By Steve Weinstein
By Bryan Bierman
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2. At times the beat gives way altogether to great swaths of moodiness. Nonetheless, I would consider this a dance record, though maybe only some of the tracks would be welcome on dance floors other than my own. One of the musicians, Phil Western, has been a DJ, so he for sure knows more about dance floors than I do.
3. Probably more of these sounds than I'd realized are created by instruments played through filters and devices rather than by programming and tape manipulation (though there's a lot of that too). This album still sounds fundamentally composed and programmed rather than improvised, not that I can necessarily tell the difference. And not that this makes a difference.
4. I'd managed to put out of my memory altogether the sheets of moodiness that frequently descend on this music, probably because I'm not a big fan of mood music. I definitely prefer the groovefests on here to the moodfests. E.g., a moody synth that reminds me of records that are meant to remind me of the seashore. Not to say that I have anything against the seashore, just against records that remind me of it though the moods here are "darker" than that suggests (not in all cases gloomier, just darker: i.e., serious and more dissonant); also, I'm tending to think that "mood" is bad and gizmo squirts and hums are "good," moodiness is sap and gizmos are grit. But without the bad mood (so to speak) the gizmos might just be ongoing boring effects. Gizmos need this dusky niceness to have something to be hard and noisy against. Perhaps.
My usage of the term mood music seems pretty damn arbitrary, doesn't it? For instance, there's a cut that's edgy and irritating, and which I like, therefore, far more than the mood piece that precedes it. But in ordinary conversation, edginess and irritation would be considered moods, as would excitement and so forth. Just not in mood music.
And the official word here would be ambient, as used in a review of spacEcakE I found on the Web (otherwise I wouldn't have thought of it, I swear). Actually I don't think that "ambient" is appropriate. This music doesn't come out and easily envelop you or, it doesn't easily envelop me. There's a movement to the sounds, the way the tones progress each into the next, and if you're not attentive to the progression you miss too much of the story of the music. (And maybe for people who are easily enveloped by this music, their attention comes easily to the progressions, too.)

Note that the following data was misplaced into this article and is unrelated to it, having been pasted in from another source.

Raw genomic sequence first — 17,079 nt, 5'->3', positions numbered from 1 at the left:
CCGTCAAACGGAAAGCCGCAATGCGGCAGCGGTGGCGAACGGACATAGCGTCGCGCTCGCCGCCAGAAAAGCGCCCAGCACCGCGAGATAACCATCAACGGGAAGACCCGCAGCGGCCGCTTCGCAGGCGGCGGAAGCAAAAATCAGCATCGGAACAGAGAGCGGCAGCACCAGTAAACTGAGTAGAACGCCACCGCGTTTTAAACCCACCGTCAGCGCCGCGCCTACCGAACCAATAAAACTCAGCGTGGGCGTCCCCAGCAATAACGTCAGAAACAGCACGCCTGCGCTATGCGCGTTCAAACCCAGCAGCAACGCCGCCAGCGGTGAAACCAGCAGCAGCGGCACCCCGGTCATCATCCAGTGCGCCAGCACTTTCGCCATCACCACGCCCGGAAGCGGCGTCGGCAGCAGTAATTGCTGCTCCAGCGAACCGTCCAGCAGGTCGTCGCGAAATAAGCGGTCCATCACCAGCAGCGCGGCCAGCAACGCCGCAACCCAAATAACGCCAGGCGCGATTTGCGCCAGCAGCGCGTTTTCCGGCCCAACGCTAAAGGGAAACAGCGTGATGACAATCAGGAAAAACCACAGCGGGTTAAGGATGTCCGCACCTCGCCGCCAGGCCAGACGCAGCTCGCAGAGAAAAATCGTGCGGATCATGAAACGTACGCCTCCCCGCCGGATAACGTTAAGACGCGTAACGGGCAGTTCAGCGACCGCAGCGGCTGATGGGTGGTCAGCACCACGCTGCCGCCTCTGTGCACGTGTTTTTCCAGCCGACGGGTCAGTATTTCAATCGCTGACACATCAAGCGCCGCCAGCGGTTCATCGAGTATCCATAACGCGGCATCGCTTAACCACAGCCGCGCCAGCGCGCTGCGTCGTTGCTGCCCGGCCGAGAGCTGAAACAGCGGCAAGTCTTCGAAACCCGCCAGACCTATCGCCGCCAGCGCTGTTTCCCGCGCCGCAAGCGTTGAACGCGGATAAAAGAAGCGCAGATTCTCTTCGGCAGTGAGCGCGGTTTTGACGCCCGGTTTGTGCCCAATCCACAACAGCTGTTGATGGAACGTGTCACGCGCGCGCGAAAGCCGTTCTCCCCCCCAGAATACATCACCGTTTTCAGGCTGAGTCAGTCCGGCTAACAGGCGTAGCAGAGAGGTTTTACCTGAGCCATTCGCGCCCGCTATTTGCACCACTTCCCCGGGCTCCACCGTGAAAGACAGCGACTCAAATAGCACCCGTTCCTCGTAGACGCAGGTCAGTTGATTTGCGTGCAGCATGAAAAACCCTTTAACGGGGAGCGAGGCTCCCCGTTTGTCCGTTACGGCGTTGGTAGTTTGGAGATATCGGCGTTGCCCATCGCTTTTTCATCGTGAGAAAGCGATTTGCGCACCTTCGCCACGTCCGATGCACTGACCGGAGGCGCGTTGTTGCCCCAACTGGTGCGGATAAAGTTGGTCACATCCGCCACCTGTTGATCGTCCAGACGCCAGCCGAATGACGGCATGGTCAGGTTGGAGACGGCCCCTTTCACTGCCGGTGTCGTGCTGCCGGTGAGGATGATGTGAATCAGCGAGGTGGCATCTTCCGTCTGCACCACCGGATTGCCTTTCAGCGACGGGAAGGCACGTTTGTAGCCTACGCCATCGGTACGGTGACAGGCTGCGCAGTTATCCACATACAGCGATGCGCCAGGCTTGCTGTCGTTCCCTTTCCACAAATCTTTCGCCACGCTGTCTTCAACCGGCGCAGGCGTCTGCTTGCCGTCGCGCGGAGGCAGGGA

5. There is a singer on here, though she's only on a couple of tracks, and she's there for mood too, not for melody or focus.
6. Phil Western and cEvin Key (the capitalized E is his doing not mine), who are the core of platEAU, play together in Download, and before that Key was in Skinny Puppy, which makes this music "industrial" by association if not by sound, maybe. Anyway, I'm glad I didn't know this when I first listened; not because I really endorse ignorance and naïveté as a way to approach music (not to know a music's antecedents and environment is a good way not to hear what matters in it), but because I had such a prejudice against Skinny Puppy that I'd probably have heard spacEcakE in a twisted and wrong way. I'd typed Skinny Puppy right off as pretentious dolts who thought ugliness in itself was interesting and transgressive, that it was profoundly evocative of the doom of life. I avoided the band, and so what I've just written about them says nothing about their music, which I hardly know at all, just about my prejudices.
But in any event, maybe some of the sounds that Key and Western enjoy making remind them of the clank of machinery. And reverting to an earlier theme, I'll point out that the clank the noise of industrial machines is extraneous to their function, and so, once again, music that mimics that noise is mimicking unintended side effects.
7. The most important word in the previous paragraph is enjoy. This is a fun record (for me) fun not as in "bright and poppy" but more like "chemistry experiments that you can do in the home when Mommy's not looking."
Metropolis Records, P.O. Box 54307, Philadelphia, PA 19105; www.metropolis-records.com